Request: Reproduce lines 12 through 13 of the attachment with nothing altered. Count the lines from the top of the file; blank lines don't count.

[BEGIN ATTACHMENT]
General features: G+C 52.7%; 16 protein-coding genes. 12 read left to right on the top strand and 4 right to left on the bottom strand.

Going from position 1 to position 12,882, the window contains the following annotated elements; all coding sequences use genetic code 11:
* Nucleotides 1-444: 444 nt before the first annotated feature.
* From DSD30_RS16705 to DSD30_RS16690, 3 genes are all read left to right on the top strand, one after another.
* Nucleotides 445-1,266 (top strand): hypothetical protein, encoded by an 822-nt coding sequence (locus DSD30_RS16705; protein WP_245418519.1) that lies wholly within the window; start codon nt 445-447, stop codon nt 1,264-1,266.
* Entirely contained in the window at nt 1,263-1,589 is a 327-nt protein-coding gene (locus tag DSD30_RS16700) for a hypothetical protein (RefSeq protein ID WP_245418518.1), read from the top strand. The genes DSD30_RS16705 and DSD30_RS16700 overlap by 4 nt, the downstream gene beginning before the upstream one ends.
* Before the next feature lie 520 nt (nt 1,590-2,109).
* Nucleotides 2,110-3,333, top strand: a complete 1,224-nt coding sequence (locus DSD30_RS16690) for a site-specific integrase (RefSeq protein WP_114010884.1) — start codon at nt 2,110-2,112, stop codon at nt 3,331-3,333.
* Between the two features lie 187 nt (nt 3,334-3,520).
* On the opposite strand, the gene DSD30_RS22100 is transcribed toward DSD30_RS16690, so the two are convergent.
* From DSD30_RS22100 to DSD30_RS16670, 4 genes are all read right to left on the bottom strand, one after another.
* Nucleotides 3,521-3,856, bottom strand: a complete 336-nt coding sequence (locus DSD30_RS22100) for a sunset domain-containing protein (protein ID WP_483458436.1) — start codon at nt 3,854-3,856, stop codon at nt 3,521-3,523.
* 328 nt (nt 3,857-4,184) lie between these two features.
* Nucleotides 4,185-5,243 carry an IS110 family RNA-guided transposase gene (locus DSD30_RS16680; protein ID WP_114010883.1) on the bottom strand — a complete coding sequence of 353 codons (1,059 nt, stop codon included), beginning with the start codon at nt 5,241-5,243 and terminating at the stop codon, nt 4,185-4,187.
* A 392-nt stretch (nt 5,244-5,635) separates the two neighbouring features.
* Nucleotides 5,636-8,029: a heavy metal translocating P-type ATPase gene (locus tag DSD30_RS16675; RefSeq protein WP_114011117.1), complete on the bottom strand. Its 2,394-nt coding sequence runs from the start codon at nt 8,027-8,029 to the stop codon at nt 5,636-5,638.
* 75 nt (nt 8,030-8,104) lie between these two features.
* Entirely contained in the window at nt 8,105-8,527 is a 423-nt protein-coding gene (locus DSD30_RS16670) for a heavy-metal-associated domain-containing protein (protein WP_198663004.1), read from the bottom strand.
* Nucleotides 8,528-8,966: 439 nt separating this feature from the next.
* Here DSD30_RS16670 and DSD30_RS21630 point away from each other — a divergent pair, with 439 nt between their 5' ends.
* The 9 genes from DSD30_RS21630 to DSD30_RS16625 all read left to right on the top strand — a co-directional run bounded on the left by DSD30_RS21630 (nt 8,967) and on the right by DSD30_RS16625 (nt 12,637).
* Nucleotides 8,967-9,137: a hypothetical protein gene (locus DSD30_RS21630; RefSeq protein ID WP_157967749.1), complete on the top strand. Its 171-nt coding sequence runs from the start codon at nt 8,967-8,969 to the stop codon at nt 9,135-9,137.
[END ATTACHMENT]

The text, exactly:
* Nucleotides 3,521-3,856, bottom strand: a complete 336-nt coding sequence (locus DSD30_RS22100) for a sunset domain-containing protein (protein ID WP_483458436.1) — start codon at nt 3,854-3,856, stop codon at nt 3,521-3,523.
* 328 nt (nt 3,857-4,184) lie between these two features.